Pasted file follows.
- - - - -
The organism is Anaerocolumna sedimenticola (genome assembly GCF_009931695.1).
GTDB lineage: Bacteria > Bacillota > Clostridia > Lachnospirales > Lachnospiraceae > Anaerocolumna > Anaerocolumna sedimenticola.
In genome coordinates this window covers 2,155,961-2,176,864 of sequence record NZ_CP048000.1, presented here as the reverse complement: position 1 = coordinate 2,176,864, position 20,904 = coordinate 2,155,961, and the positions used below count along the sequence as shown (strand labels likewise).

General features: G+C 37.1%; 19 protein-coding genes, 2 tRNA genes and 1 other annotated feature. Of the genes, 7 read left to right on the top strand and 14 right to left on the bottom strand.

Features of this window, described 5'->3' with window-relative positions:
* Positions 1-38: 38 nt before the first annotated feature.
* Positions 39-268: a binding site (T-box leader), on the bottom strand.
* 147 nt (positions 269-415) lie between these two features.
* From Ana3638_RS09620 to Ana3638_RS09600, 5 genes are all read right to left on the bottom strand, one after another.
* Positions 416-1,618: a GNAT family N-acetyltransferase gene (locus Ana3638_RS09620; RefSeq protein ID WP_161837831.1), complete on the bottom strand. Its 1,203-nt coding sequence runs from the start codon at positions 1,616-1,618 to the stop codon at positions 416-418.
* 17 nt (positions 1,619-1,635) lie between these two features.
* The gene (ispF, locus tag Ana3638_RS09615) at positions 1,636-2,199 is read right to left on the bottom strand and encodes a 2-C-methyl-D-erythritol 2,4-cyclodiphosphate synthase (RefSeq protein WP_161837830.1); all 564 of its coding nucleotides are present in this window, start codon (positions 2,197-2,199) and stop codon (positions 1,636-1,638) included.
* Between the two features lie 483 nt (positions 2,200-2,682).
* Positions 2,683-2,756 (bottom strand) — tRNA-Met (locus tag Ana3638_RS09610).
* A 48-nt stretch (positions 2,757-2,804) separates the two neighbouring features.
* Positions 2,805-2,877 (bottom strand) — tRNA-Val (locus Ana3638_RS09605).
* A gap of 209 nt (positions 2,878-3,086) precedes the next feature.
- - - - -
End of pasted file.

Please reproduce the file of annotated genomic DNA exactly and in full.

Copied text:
The organism is Anaerocolumna sedimenticola (genome assembly GCF_009931695.1).
GTDB lineage: Bacteria > Bacillota > Clostridia > Lachnospirales > Lachnospiraceae > Anaerocolumna > Anaerocolumna sedimenticola.
In genome coordinates this window covers 2,155,961-2,176,864 of sequence record NZ_CP048000.1, presented here as the reverse complement: position 1 = coordinate 2,176,864, position 20,904 = coordinate 2,155,961, and the positions used below count along the sequence as shown (strand labels likewise).

General features: G+C 37.1%; 19 protein-coding genes, 2 tRNA genes and 1 other annotated feature. Of the genes, 7 read left to right on the top strand and 14 right to left on the bottom strand.

Features of this window, described 5'->3' with window-relative positions:
* Positions 1-38: 38 nt before the first annotated feature.
* Positions 39-268: a binding site (T-box leader), on the bottom strand.
* 147 nt (positions 269-415) lie between these two features.
* From Ana3638_RS09620 to Ana3638_RS09600, 5 genes are all read right to left on the bottom strand, one after another.
* Positions 416-1,618: a GNAT family N-acetyltransferase gene (locus Ana3638_RS09620; RefSeq protein ID WP_161837831.1), complete on the bottom strand. Its 1,203-nt coding sequence runs from the start codon at positions 1,616-1,618 to the stop codon at positions 416-418.
* 17 nt (positions 1,619-1,635) lie between these two features.
* The gene (ispF, locus tag Ana3638_RS09615) at positions 1,636-2,199 is read right to left on the bottom strand and encodes a 2-C-methyl-D-erythritol 2,4-cyclodiphosphate synthase (RefSeq protein WP_161837830.1); all 564 of its coding nucleotides are present in this window, start codon (positions 2,197-2,199) and stop codon (positions 1,636-1,638) included.
* Between the two features lie 483 nt (positions 2,200-2,682).
* Positions 2,683-2,756 (bottom strand) — tRNA-Met (locus tag Ana3638_RS09610).
* A 48-nt stretch (positions 2,757-2,804) separates the two neighbouring features.
* Positions 2,805-2,877 (bottom strand) — tRNA-Val (locus Ana3638_RS09605).
* A gap of 209 nt (positions 2,878-3,086) precedes the next feature.